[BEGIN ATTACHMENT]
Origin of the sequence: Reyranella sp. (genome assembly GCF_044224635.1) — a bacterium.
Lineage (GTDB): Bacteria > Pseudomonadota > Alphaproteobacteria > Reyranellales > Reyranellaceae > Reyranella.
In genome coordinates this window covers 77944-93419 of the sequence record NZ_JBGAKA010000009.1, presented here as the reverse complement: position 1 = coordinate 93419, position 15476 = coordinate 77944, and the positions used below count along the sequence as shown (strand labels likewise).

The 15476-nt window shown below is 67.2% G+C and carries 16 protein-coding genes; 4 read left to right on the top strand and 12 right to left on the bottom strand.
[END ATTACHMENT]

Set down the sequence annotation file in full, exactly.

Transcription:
Origin of the sequence: Reyranella sp. (genome assembly GCF_044224635.1) — a bacterium.
Lineage (GTDB): Bacteria > Pseudomonadota > Alphaproteobacteria > Reyranellales > Reyranellaceae > Reyranella.
In genome coordinates this window covers 77944-93419 of the sequence record NZ_JBGAKA010000009.1, presented here as the reverse complement: position 1 = coordinate 93419, position 15476 = coordinate 77944, and the positions used below count along the sequence as shown (strand labels likewise).

The 15476-nt window shown below is 67.2% G+C and carries 16 protein-coding genes; 4 read left to right on the top strand and 12 right to left on the bottom strand.